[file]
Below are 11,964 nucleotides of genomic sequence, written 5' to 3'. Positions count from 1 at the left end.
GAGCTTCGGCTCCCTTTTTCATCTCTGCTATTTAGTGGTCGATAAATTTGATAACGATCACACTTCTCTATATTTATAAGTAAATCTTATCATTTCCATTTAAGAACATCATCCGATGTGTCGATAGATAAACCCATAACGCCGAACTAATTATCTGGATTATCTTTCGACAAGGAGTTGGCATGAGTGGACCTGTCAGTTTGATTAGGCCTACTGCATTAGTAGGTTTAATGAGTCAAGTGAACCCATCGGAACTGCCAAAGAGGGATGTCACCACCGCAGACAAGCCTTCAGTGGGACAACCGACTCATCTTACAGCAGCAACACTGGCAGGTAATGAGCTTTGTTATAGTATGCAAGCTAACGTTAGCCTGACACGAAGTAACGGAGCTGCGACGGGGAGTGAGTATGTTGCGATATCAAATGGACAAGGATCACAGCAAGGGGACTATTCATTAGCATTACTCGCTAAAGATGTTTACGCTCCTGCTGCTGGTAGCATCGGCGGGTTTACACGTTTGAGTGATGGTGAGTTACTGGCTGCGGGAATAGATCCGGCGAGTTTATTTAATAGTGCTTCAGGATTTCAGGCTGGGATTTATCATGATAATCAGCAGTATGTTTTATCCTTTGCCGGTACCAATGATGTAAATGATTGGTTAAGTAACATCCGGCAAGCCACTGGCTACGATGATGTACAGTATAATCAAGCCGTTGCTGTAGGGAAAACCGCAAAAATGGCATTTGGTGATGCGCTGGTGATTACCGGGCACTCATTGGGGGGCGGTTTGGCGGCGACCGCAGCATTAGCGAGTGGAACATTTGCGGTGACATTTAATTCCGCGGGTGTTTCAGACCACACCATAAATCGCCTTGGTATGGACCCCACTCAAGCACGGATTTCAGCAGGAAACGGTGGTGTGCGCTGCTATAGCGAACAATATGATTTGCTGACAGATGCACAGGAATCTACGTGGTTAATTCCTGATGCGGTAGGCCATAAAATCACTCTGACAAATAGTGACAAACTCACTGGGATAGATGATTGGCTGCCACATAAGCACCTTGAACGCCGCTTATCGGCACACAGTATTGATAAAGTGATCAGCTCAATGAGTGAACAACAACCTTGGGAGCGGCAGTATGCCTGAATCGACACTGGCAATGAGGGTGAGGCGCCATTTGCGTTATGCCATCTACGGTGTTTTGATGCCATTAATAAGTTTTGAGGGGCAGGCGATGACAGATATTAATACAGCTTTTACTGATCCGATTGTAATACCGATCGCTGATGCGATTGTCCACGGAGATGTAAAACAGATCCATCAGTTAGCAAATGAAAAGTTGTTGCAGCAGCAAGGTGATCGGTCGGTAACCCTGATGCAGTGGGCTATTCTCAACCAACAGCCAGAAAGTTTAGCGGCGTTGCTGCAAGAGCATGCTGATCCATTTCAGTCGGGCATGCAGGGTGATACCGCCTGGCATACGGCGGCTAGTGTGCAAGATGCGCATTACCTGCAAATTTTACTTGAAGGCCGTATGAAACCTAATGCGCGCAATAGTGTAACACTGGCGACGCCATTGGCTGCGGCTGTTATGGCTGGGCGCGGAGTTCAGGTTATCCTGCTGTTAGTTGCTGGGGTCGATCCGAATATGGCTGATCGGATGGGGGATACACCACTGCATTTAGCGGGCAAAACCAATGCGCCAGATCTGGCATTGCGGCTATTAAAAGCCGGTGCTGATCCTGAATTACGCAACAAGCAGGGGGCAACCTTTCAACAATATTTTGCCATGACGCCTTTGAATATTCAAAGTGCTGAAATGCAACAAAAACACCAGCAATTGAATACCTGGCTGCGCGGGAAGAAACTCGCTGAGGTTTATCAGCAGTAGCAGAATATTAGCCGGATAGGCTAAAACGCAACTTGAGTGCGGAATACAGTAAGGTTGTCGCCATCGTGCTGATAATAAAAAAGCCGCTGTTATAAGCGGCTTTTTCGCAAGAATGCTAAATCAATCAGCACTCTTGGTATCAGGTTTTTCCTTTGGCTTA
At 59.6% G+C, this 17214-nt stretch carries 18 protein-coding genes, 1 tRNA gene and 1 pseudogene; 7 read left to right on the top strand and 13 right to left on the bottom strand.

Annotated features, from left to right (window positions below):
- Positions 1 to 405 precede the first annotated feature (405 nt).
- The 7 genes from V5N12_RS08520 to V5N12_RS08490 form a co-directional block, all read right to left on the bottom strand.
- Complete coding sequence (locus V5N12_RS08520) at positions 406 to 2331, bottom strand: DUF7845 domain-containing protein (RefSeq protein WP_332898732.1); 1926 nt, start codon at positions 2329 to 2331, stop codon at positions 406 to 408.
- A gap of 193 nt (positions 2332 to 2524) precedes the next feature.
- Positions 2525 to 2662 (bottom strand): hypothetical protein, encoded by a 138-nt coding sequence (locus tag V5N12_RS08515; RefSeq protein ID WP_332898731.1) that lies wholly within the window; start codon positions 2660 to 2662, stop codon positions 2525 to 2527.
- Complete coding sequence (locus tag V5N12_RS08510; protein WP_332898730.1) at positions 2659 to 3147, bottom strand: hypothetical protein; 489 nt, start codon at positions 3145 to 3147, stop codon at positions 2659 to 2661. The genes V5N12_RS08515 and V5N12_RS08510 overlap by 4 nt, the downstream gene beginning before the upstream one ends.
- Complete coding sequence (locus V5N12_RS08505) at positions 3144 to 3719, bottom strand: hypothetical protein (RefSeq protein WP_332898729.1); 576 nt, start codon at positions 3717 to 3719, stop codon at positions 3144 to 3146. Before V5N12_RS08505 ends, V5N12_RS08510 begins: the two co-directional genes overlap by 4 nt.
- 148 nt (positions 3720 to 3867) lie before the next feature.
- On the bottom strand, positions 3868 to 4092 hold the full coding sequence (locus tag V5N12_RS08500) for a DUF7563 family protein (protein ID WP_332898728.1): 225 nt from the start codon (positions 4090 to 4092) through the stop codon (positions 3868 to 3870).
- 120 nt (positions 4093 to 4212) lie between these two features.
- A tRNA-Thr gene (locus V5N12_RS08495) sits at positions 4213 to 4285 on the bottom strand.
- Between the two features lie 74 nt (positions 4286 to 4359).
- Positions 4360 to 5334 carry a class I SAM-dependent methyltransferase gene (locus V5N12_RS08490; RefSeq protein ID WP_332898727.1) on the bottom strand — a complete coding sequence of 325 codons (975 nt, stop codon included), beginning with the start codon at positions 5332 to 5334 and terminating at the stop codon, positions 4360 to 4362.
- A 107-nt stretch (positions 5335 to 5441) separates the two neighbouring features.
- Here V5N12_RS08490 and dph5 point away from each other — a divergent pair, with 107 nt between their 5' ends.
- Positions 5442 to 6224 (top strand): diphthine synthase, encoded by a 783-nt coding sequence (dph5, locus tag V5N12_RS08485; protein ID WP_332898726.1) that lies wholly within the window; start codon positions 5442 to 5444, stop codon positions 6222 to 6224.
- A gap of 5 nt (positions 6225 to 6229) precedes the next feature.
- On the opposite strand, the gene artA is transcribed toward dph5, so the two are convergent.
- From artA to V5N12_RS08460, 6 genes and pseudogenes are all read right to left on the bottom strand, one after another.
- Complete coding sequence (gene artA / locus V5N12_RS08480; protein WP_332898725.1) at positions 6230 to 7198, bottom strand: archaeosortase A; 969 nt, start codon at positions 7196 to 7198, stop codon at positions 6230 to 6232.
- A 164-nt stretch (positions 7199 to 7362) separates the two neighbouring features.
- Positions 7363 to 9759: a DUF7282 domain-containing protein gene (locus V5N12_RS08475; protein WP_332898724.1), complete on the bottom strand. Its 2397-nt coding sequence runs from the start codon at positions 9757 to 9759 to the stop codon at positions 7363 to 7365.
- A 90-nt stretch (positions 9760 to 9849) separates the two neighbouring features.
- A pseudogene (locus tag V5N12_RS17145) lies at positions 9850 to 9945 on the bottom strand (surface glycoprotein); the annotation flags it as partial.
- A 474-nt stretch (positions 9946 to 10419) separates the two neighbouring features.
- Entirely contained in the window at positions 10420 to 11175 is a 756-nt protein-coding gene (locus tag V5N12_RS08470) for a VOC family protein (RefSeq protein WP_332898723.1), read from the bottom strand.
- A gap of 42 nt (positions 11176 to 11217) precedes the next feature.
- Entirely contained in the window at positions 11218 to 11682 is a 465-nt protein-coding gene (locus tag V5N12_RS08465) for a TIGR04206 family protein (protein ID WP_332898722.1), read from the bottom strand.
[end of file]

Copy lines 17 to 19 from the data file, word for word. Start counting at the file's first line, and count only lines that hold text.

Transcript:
- Positions 4360 to 5334 carry a class I SAM-dependent methyltransferase gene (locus V5N12_RS08490; RefSeq protein ID WP_332898727.1) on the bottom strand — a complete coding sequence of 325 codons (975 nt, stop codon included), beginning with the start codon at positions 5332 to 5334 and terminating at the stop codon, positions 4360 to 4362.
- A 107-nt stretch (positions 5335 to 5441) separates the two neighbouring features.
- Here V5N12_RS08490 and dph5 point away from each other — a divergent pair, with 107 nt between their 5' ends.